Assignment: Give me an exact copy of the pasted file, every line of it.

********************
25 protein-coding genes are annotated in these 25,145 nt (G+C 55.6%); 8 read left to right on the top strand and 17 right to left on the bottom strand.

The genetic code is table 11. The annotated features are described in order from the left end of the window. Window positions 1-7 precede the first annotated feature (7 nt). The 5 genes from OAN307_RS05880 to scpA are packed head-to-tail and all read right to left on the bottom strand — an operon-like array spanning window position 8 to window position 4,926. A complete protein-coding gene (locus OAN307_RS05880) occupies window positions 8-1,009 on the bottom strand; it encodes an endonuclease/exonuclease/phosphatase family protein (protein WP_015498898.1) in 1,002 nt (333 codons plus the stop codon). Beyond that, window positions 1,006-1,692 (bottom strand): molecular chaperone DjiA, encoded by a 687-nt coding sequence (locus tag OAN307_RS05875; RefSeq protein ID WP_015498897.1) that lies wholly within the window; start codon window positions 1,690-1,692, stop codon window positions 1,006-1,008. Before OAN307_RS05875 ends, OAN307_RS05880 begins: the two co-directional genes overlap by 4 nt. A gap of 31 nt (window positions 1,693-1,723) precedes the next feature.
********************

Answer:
25 protein-coding genes are annotated in these 25,145 nt (G+C 55.6%); 8 read left to right on the top strand and 17 right to left on the bottom strand.

The genetic code is table 11. The annotated features are described in order from the left end of the window. Window positions 1-7 precede the first annotated feature (7 nt). The 5 genes from OAN307_RS05880 to scpA are packed head-to-tail and all read right to left on the bottom strand — an operon-like array spanning window position 8 to window position 4,926. A complete protein-coding gene (locus OAN307_RS05880) occupies window positions 8-1,009 on the bottom strand; it encodes an endonuclease/exonuclease/phosphatase family protein (protein WP_015498898.1) in 1,002 nt (333 codons plus the stop codon). Beyond that, window positions 1,006-1,692 (bottom strand): molecular chaperone DjiA, encoded by a 687-nt coding sequence (locus tag OAN307_RS05875; RefSeq protein ID WP_015498897.1) that lies wholly within the window; start codon window positions 1,690-1,692, stop codon window positions 1,006-1,008. Before OAN307_RS05875 ends, OAN307_RS05880 begins: the two co-directional genes overlap by 4 nt. A gap of 31 nt (window positions 1,693-1,723) precedes the next feature.